Norma Flores López was 12 when she began working 10- to 12-hour days, every day of the week.Because that grueling work occurred on a farm, it was allowed. Kids in the U.S. can take on unlimited hours of agricultural labor so long as they don’t miss school and have a parent’s permission. López told the U.S. House Education and Labor Workforce Protections Subcommittee during a remote hearing on child agricultural labor Wednesday that her parents, who also worked with her on farms, had done that kind of labor when they were young kids, too.
“I was expected to keep up with adults and often pushed myself beyond my limits while performing dangerous and back-breaking work with sharp tools in 100-degree weather,” an adult López, now a committee chair for the Child Labor Coalition, testified during the hearing. “Necessities such as bathrooms and clean drinking water were not always guaranteed, and neither was safety training or equipment,” she said. “These were the everyday dangers considered to be inherent to the industry.”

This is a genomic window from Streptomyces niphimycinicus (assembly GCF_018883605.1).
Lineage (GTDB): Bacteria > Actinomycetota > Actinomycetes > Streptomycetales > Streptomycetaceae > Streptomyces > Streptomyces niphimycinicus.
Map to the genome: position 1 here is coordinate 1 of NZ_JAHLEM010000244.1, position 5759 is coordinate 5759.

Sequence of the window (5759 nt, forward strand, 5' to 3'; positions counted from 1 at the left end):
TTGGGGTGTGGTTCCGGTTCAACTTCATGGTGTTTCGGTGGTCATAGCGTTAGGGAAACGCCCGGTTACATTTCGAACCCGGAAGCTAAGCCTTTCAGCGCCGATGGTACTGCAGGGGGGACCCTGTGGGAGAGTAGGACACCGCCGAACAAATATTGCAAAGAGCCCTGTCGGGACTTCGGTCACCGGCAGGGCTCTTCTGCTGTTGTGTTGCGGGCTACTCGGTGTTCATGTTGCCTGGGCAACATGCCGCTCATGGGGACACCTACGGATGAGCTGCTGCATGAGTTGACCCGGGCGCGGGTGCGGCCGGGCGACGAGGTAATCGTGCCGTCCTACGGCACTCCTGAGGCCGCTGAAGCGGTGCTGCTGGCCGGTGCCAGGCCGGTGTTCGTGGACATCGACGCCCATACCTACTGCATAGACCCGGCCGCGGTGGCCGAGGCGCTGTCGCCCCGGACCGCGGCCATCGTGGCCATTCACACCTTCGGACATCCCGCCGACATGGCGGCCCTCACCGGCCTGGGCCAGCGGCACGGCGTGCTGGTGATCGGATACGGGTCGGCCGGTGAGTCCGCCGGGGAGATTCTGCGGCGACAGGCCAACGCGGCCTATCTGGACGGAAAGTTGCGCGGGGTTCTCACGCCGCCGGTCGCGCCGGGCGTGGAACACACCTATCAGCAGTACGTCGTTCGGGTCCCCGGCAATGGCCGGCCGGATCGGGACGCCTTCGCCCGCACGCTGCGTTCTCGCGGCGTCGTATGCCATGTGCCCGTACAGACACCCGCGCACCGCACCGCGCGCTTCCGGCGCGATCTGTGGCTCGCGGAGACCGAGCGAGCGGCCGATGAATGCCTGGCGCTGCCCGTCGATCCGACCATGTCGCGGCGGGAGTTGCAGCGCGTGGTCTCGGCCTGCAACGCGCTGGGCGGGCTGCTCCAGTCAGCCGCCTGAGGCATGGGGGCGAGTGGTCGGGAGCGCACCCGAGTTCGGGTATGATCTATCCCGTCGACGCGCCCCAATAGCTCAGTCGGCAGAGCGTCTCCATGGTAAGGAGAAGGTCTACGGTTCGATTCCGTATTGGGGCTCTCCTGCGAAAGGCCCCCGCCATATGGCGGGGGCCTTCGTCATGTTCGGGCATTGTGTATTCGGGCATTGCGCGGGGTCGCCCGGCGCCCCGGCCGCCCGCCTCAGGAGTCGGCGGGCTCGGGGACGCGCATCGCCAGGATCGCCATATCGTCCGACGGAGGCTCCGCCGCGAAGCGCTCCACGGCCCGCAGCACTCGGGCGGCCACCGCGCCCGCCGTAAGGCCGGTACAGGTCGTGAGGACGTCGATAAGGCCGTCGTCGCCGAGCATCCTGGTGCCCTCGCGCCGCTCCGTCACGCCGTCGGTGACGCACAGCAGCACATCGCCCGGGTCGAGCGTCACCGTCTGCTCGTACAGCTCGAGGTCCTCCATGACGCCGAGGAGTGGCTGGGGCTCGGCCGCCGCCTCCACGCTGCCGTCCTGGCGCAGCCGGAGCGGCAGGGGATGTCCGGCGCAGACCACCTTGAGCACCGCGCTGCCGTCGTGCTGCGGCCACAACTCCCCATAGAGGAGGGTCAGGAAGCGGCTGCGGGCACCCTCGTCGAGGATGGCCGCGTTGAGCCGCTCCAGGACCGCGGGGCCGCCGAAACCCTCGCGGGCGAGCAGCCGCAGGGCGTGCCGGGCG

“In other industries, children typically cannot work until they’re at least 14, and even then they’re subjected to limited hours. Yet there is no minimum age for children who work on small or family farms.”
In other industries, children typically cannot work until they’re at least 14 years old, and even then they’re subjected to limited hours. Yet there is no minimum age for children who work on small or family farms, according to Human Rights Watch, a research and advocacy group. Kids working on farms can also do what’s deemed to be hazardous work when they’re as young as 16, while workers in other sectors must be 18 before they can do such tasks. “Workers at a deli counter cannot use …